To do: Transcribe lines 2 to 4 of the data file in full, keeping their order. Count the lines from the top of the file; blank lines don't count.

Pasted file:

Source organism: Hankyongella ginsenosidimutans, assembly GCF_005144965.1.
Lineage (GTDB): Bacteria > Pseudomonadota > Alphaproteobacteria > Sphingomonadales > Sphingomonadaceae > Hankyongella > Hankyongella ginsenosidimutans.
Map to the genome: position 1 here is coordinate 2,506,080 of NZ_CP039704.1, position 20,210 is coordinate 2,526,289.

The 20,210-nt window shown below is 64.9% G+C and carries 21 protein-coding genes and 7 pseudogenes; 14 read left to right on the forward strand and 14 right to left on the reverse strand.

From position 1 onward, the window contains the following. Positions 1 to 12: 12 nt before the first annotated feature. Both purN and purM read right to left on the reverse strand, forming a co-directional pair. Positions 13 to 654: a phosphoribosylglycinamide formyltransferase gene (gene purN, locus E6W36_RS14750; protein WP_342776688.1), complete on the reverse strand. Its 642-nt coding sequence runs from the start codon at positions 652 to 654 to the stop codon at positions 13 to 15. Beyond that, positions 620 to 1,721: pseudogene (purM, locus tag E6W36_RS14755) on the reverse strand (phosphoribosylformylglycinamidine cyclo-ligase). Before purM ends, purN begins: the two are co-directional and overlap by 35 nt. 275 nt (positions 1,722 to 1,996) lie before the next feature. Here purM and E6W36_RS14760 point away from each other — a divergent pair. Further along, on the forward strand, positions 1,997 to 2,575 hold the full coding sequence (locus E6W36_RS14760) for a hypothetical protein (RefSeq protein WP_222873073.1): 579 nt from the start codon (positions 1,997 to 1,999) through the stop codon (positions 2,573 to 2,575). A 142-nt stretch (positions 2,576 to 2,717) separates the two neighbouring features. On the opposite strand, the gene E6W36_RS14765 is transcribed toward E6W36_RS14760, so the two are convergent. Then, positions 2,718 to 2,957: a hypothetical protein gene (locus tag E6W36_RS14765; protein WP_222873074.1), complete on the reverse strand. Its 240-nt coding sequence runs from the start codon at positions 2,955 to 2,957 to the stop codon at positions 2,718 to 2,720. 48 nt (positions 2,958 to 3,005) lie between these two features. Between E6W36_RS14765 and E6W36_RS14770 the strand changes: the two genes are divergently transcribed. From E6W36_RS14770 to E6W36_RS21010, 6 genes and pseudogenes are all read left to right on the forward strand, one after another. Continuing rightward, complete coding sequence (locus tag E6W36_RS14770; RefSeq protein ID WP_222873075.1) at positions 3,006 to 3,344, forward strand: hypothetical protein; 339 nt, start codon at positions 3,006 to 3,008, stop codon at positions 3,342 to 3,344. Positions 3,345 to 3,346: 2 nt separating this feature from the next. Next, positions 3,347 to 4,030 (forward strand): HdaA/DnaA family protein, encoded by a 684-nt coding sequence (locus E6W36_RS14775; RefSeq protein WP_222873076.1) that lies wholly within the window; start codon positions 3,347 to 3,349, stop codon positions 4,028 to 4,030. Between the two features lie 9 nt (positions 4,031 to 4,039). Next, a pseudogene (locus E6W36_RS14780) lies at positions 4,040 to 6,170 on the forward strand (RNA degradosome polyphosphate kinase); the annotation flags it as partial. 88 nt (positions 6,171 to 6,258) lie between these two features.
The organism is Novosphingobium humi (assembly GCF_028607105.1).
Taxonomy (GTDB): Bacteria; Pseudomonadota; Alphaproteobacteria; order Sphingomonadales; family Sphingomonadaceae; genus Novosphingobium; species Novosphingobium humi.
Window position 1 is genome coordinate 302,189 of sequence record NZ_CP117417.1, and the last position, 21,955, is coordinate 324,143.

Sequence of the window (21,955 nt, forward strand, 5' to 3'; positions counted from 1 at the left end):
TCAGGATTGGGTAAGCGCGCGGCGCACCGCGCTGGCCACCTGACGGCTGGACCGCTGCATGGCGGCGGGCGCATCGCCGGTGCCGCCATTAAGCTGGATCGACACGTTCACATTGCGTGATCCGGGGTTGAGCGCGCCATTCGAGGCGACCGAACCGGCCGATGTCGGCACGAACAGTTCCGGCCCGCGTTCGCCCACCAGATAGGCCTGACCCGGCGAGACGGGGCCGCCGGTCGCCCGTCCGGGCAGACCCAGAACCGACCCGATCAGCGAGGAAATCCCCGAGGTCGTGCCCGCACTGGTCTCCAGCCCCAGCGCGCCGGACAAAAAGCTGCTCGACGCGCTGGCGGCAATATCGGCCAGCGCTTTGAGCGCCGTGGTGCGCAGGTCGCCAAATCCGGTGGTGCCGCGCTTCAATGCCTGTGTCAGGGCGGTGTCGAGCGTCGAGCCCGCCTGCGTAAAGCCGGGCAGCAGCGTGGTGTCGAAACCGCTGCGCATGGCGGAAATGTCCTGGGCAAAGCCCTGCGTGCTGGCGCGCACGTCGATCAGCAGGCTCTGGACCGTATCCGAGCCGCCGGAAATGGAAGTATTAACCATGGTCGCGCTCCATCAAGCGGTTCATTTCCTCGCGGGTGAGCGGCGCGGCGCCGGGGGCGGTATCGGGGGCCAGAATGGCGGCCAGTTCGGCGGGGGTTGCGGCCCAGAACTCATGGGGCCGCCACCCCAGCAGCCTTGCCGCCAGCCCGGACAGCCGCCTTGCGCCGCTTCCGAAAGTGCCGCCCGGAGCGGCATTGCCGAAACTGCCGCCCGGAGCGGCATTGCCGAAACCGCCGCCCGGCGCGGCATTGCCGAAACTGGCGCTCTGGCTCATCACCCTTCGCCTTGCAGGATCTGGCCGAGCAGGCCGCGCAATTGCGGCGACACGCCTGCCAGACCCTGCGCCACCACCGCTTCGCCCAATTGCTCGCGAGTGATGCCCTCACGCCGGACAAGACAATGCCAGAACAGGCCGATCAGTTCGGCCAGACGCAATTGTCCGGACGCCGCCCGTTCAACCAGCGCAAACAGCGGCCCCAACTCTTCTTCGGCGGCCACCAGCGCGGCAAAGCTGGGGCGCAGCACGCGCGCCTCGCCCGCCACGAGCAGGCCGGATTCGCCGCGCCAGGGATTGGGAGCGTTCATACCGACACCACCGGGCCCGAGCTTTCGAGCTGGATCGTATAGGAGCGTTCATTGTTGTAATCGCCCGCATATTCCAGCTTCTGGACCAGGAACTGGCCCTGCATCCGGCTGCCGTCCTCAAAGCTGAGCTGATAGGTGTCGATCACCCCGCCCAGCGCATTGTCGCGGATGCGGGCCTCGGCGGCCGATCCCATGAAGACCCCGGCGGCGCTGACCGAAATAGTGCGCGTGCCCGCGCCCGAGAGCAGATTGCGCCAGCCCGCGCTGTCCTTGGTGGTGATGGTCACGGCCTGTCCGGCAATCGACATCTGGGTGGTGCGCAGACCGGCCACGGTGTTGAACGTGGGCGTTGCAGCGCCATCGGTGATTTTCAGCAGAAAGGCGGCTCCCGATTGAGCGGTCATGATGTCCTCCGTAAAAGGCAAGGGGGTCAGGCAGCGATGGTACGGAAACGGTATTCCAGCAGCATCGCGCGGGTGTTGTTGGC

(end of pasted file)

Lineage (GTDB): Bacteria > Pseudomonadota > Alphaproteobacteria > Sphingomonadales > Sphingomonadaceae > Hankyongella > Hankyongella ginsenosidimutans.
Map to the genome: position 1 here is coordinate 2,506,080 of NZ_CP039704.1, position 20,210 is coordinate 2,526,289.

The 20,210-nt window shown below is 64.9% G+C and carries 21 protein-coding genes and 7 pseudogenes; 14 read left to right on the forward strand and 14 right to left on the reverse strand.